Dealing with dumps

Biomining has emerged as an effective method to reclaim open dumpsites

60-biomining Mission reclamation: The Karikulam dumping yard in Kumbakonam, which was retrieved using biomining technique

The 12-acre Karikulam dumping yard is 12ft deep in unsegregated waste, the total volume of which comes to 1.1 lakh cubic metres. The 40-year-old dumpsite is a blot on the temple town of Kumbakonam. To prevent further contamination of the groundwater, the Kumbakonam Municipality looked at multiple options for a permanent solution. The initial suggestion was to do bio-capping, which involves placing a cover over the waste.

However, the authorities soon identified three disadvantages: it would make the retrieval of the land impossible, it would not reduce the odour and the leachate would continue to pollute groundwater. This made them go for an innovative method called biomining in 2015. In just three years, the municipality successfully retrieved all 12 acres and became the first civic body in India to retrieve a legacy dumpsite.

Biomining is an economically feasible and environmental friendly technique to retrieve open dumpsites by excavating waste, segregating it and clearing the land. The process involves waste stabilisation (by spraying a bio-culture over the waste piles), waste screening, segregating using municipal solid waste plants, extracting different materials, and then recycling or reusing it. The waste may also be used to make refuse-derived fuel (RDF). To reclaim soil quality, soil enrichers are used. Biomining can eliminate foul odour from dump yards, reduce air pollution and vector-borne diseases, eliminate dump fires and leachate formation, and stop soil pollution and groundwater contamination. The reclaimed dumpsite could be used for other purposes. The Kumbakonam municipal authorities employed a private firm for carrying out the biomining operations, and within a year 75,000 cubic metres of garbage was cleared from Karikulam.

According to the Central Pollution Control Board, there are 3,159 dumpsites in the country spread over more than 10,000 hectares of urban land. Urban India accounts for a third of India’s population and generates 54.75 million tonnes of solid waste a year. Open dumping has been the most prevalent method of waste disposal in the country for the last five decades.

Many of these open dumps are in the middle of cities and are much higher than the permissible height limit of 20m. For instance, the open dump in Ghazipur is around 65m tall—just 8m shorter than the Taj Mahal. In 2017, a portion of this landfill collapsed and killed two people. In August 2020, a part of the Bhalswa landfill in north Delhi collapsed and injured three rag pickers.

Studies have shown that people living close to a dump yard face substantial health, economic, social and environmental issues. Health issues such as respiratory symptoms, irritation of the skin, nose and eyes, gastrointestinal problems, fatigue, headache, psychological disorders and allergies are frequent among them. Odour-producing chemicals from these sites can cause nausea, fatigue and headache. Also, open dump yards can depress property values in its neighbourhood.

The new Solid Waste Management Rules of 2016 directed urban local bodies (ULBs) to clear legacy waste dumps and operational dumpsites to ground-level through biomining. In 2018, the Indore Municipal Corporation emerged as the inspiration for all other ULBs by eliminating 15 lakh metric tonnes of legacy waste. What was accumulated over decades was cleared in just three years, at a cost of less than 010 crore. The reclaimed land is worth 0400 crore.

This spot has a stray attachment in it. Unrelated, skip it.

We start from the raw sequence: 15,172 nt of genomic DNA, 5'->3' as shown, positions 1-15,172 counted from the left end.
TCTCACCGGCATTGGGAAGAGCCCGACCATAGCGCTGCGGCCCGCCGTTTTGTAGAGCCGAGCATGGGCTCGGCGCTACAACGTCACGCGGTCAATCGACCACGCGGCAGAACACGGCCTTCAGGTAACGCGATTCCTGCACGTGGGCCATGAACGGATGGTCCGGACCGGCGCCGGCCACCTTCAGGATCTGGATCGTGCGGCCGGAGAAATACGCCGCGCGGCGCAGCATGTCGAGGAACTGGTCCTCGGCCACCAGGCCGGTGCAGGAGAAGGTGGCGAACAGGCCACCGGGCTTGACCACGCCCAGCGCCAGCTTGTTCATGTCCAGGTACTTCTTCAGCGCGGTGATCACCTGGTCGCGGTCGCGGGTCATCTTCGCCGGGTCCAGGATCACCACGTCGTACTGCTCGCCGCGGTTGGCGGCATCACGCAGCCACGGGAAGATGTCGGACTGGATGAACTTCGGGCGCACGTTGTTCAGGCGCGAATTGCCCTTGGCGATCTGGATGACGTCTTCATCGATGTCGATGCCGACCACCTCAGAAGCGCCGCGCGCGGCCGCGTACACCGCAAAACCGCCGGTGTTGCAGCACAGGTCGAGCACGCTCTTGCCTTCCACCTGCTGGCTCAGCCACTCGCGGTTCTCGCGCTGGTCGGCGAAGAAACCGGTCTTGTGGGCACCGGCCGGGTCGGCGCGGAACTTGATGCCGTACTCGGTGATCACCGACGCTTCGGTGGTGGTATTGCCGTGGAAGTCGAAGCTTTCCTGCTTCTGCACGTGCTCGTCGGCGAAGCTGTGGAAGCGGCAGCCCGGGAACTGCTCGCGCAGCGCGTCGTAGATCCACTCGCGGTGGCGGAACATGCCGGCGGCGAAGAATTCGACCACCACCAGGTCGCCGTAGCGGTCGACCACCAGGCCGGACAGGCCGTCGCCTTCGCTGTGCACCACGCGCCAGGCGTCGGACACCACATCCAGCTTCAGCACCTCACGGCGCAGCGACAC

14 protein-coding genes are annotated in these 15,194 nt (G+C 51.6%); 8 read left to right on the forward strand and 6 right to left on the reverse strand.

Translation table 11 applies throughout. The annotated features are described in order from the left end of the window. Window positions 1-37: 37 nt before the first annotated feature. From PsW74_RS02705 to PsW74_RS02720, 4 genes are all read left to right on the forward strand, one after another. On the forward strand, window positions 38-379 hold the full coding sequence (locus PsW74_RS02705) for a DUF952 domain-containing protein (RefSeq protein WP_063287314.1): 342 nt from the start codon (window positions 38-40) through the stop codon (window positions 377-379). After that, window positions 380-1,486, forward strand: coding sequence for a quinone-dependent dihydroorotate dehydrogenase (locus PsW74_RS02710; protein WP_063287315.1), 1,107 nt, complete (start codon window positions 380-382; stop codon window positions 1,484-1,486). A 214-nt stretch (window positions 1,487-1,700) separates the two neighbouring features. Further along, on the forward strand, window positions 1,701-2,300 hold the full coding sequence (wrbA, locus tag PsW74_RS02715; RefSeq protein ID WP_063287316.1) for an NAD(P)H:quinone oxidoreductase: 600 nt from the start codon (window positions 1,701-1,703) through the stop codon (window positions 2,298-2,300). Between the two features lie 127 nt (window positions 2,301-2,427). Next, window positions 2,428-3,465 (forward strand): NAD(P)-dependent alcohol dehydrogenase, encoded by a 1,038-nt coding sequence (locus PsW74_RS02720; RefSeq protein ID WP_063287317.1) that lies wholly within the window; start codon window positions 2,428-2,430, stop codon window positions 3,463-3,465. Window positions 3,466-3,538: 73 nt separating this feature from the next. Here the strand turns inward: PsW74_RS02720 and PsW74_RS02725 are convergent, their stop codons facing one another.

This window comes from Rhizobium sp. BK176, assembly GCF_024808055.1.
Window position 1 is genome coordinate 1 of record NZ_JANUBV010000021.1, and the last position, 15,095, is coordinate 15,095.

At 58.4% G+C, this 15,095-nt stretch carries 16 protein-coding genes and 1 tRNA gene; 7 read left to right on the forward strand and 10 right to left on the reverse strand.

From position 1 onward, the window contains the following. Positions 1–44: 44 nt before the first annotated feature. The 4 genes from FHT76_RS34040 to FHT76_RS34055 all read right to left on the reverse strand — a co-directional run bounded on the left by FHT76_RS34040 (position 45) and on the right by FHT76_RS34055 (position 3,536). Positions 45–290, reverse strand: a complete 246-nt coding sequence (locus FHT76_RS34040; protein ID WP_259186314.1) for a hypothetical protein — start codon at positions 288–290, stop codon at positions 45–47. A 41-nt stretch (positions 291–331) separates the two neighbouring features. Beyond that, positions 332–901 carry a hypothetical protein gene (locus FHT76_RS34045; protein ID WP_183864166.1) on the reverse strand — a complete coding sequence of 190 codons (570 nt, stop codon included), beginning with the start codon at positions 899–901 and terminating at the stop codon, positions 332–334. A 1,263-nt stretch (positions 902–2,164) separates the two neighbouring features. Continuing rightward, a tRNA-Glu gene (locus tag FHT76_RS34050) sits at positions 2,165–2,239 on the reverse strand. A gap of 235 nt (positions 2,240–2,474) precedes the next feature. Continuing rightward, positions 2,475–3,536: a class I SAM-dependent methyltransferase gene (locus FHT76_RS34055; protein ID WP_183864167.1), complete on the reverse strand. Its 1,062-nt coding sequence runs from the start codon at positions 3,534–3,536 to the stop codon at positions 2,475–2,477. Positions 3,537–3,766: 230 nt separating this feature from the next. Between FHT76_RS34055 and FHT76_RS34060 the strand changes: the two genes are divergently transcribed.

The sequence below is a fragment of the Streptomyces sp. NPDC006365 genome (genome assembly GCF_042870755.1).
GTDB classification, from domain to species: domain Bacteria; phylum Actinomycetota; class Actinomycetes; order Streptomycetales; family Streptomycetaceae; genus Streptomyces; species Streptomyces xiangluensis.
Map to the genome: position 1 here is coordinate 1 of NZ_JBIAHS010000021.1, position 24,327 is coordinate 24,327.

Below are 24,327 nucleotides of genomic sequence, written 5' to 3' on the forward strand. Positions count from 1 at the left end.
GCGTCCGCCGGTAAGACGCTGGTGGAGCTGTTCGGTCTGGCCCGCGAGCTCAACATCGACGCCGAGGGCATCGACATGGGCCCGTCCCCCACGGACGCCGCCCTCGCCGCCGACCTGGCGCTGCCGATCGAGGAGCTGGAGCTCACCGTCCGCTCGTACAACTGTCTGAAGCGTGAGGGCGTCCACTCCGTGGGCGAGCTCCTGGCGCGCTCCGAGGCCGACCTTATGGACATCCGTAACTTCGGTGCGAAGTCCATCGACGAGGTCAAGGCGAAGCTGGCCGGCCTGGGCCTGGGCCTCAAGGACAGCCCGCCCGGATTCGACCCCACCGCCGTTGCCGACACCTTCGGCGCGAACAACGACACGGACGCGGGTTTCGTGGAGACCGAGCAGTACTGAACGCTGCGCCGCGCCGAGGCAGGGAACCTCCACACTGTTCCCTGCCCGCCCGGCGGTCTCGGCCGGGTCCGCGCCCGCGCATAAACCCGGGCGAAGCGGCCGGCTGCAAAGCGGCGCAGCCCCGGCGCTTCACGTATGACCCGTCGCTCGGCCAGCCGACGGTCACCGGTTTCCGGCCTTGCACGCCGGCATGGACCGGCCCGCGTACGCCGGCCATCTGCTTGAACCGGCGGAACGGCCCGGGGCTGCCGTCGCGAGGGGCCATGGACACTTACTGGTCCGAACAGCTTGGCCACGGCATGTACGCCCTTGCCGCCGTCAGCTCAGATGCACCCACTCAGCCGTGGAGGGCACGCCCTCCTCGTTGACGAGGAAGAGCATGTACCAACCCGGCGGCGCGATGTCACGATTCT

The Indore project had limped in its initial phase; the authorities could clear only two lakh metric tonnes in the first two years. In May 2018, Asheesh Singh, who took charge as the municipal commissioner of Indore, set a target of six months to fully reclaim the 100-acre dumping yard. He deployed more machinery and resources and stopped outsourcing the work to an outside agency. The additional machinery taken on rent was operated in two shifts. Employing more in-house resources solved the problem of fund shortage. And, by December 2018, the corporation did away with 13 lakh metric tonnes of waste. The recyclable polythene recovered from the site was sent to cement plants and for road construction; the construction and demolition waste was sent to recovery facilities to make construction materials; recyclables were sent to respective recycling facilities; the leftover of about 15 per cent waste was sent to secured yards. The recovered soil was used to refill the ground.

The National Green Tribunal asked the Delhi ULBs to implement the Indore model in its three large landfills—Ghazipur, Okhla and Bhalswa. The model has motivated Ahmedabad, too, to implement biomining.

According to a 2019 status report submitted by the Central Pollution Control Board (CPCB) to the National Green Tribunal, 11 Indian states have so far initiated biomining in their landfills. During September-October 2019, the CPCB conducted inspections of dumpsites in Delhi, Gujarat, Haryana, Karnataka and Tamil Nadu, and observed many shortcomings in the biomining procedures. These include non-compliance in waste stabilisation, waste screening and leachate treatment. Also, many corporations are executing the work on a piece-meal basis and have no comprehensive time-bound action plan for finishing the projects. The CPCB also observed that fresh waste is being dumped at Bhalswa and Ghazipur.

Waste management is a crucial part of urban infrastructure to ensure safety to human health and environmental sustainability. And, it is the need of the hour that ULBs adopt a phased approach to switch from open dumpsites to sustainable landfills using biomining.